Falklands Oil Boom on Ice After Crude Price Slump

Falklands Oil Boom on Ice After Crude Price Slump

The biggest oil discovery off the Falkland Islands wouldn’t give investors sufficient profit at current crude prices, according to project operator Premier Oil Plc.

The biggest oil discovery off the Falkland Islands wouldn’t give investors sufficient profit at current crude prices, according to project operator Premier Oil Plc.

Premier is looking for $55 a barrel, compared with a price below $50 today, to get the desired 20 percent rate of return at its Sea Lion find, Chief Executive Officer Tony Durrant said Thursday. “If it was a little bit above that, we’d be a bit more comfortable,” he said.

Exploration around the South Atlantic islands has gathered momentum in recent years, with the Sea Lion discovery -- whose first phase holds about 220 million barrels -- generating particular enthusiasm. While project approvals globally are starting to pick up, Premier Oil and partner Rockhopper Exploration Plc have held off sanctioning Sea Lion’s development amid crude’s collapse.

“We are making a decision in 2018,” Durrant said in a phone interview. “What really matters is the oil price in 2021, 2022 when the field comes on stream.”

The Brent futures curve, which reflects what people are willing to pay today to secure supply in the coming years, indicates a level between $53.90 and $57 a barrel in 2021 and 2022. The global benchmark crude is currently trading below $48 in London.

“It’s more of a question of our overall comfort level with the oil-price environment, rather than what it specifically says on the screen in 2018,” Durrant said. The CEO subsequently said on a conference call that the plan to make a final investment decision next year could change.

Refinancing Nears

Premier has a 60 percent stake in Sea Lion’s phase 1 and the rest is held by Rockhopper, which made the discovery in 2010. Premier still derives about half its output from the costly North Sea, and needs to restructure debt following oil’s slump. Its proposed refinancing -- which it sees effective by the end of the month -- will provide a foundation for long-term plans including Falklands production.

The biggest oil discovery off the Falkland Islands wouldn’t give investors sufficient profit at current crude prices, according to project operator Premier Oil Plc.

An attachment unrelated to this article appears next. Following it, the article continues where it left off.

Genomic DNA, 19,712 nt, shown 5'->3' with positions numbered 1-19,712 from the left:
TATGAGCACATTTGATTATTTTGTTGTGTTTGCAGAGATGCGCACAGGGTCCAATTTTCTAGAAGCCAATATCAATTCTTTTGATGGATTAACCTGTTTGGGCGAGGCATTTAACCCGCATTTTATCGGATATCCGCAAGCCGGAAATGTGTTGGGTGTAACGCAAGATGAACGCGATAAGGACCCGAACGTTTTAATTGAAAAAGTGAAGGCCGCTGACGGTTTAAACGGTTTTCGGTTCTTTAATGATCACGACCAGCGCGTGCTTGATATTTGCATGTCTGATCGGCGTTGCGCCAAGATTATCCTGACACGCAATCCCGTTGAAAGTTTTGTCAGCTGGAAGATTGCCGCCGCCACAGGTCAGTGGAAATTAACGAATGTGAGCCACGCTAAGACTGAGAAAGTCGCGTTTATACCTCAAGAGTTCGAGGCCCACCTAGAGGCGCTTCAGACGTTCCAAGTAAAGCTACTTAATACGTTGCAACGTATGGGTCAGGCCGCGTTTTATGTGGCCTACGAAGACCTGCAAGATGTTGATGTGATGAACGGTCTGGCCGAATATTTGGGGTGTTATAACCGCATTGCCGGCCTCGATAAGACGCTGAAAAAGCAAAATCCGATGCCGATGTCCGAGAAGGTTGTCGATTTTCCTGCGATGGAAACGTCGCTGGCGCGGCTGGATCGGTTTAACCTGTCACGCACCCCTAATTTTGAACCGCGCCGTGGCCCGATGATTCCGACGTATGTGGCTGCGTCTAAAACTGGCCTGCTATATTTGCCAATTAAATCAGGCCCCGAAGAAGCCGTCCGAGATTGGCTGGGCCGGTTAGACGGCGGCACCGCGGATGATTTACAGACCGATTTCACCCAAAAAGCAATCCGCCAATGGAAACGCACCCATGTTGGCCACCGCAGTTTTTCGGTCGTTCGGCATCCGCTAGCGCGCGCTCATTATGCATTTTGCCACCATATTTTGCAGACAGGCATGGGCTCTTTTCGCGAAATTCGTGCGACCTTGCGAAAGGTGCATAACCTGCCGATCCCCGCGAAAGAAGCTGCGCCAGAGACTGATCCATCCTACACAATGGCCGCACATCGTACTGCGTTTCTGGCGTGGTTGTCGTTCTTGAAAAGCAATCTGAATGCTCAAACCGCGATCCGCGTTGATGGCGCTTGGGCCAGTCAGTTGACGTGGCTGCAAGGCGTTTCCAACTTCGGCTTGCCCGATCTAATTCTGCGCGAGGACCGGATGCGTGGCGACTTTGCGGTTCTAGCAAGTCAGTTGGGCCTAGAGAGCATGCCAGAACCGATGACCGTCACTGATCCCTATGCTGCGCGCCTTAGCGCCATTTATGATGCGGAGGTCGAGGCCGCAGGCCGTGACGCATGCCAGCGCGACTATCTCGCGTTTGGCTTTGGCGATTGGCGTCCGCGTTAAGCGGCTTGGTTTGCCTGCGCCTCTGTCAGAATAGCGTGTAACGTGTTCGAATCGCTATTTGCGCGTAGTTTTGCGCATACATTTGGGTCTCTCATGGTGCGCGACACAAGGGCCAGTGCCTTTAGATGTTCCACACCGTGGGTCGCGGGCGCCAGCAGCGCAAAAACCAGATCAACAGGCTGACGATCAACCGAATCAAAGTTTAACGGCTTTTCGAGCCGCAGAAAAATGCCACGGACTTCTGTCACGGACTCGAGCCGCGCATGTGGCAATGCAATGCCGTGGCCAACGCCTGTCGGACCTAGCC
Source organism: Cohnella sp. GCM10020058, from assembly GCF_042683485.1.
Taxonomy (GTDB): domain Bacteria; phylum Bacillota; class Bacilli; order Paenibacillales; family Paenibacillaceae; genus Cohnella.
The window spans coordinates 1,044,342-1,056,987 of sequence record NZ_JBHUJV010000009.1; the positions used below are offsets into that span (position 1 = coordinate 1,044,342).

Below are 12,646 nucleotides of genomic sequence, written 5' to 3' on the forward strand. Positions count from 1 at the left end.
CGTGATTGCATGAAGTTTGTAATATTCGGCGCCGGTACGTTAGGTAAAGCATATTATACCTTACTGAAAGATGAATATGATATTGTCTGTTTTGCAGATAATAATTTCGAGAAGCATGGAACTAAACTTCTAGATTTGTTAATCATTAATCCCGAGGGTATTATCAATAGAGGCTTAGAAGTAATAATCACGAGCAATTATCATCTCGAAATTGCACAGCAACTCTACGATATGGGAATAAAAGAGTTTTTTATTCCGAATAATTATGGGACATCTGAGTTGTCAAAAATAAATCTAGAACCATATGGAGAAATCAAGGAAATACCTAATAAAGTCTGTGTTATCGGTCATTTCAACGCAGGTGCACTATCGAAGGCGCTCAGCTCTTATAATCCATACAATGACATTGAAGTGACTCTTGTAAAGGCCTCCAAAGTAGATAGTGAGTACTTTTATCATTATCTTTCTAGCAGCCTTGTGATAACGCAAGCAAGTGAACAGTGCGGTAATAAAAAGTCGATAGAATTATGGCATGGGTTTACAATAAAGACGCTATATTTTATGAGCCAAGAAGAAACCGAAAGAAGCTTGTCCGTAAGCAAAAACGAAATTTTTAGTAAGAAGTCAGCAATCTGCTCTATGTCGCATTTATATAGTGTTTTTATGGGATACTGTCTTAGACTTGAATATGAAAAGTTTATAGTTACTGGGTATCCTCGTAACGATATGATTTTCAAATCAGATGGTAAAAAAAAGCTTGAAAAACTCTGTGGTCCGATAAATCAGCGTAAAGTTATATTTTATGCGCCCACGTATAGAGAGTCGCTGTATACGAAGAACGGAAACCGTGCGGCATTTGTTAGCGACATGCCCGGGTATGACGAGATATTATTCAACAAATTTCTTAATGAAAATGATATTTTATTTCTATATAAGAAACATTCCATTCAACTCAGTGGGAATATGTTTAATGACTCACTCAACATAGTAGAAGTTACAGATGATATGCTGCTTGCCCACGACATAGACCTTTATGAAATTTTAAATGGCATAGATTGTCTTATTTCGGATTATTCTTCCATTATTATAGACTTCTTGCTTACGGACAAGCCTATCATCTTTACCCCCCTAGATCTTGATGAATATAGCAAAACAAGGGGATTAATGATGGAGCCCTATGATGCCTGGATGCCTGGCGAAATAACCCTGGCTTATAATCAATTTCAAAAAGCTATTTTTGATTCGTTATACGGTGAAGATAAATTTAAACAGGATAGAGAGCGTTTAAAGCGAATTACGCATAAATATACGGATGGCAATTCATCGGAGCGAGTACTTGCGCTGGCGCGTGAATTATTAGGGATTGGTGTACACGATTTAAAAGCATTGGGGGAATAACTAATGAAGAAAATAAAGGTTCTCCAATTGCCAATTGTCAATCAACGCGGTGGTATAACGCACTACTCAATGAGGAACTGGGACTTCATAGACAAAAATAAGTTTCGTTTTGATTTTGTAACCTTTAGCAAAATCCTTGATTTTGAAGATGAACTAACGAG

Premier is looking for $55 a barrel, compared with a price below $50 today, to get the desired 20 percent rate of return at its Sea Lion find, Chief Executive Officer Tony Durrant said Thursday. “If it was a little bit above that, we’d be a bit more comfortable,” he said.

Exploration around the South Atlantic islands has gathered momentum in recent years, with the Sea Lion discovery -- whose first phase holds about 220 million barrels -- generating particular enthusiasm. While project approvals globally are starting to pick up, Premier Oil and partner Rockhopper Exploration Plc have held off sanctioning Sea Lion’s development amid crude’s collapse.

“We are making a decision in 2018,” Durrant said in a phone interview. “What really matters is the oil price in 2021, 2022 when the field comes on stream.”

The Brent futures curve, which reflects what people are willing to pay today to secure supply in the coming years, indicates a level between $53.90 and $57 a barrel in 2021 and 2022. The global benchmark crude is currently trading below $48 in London.

“It’s more of a question of our overall comfort level with the oil-price environment, rather than what it specifically says on the screen in 2018,” Durrant said. The CEO subsequently said on a conference call that the plan to make a final investment decision next year could change.

Refinancing Nears

Premier has a 60 percent stake in Sea Lion’s phase 1 and the rest is held by Rockhopper, which made the discovery in 2010. Premier still derives about half its output from the costly North Sea, and needs to restructure debt following oil’s slump. Its proposed refinancing -- which it sees effective by the end of the month -- will provide a foundation for long-term plans including Falklands production.

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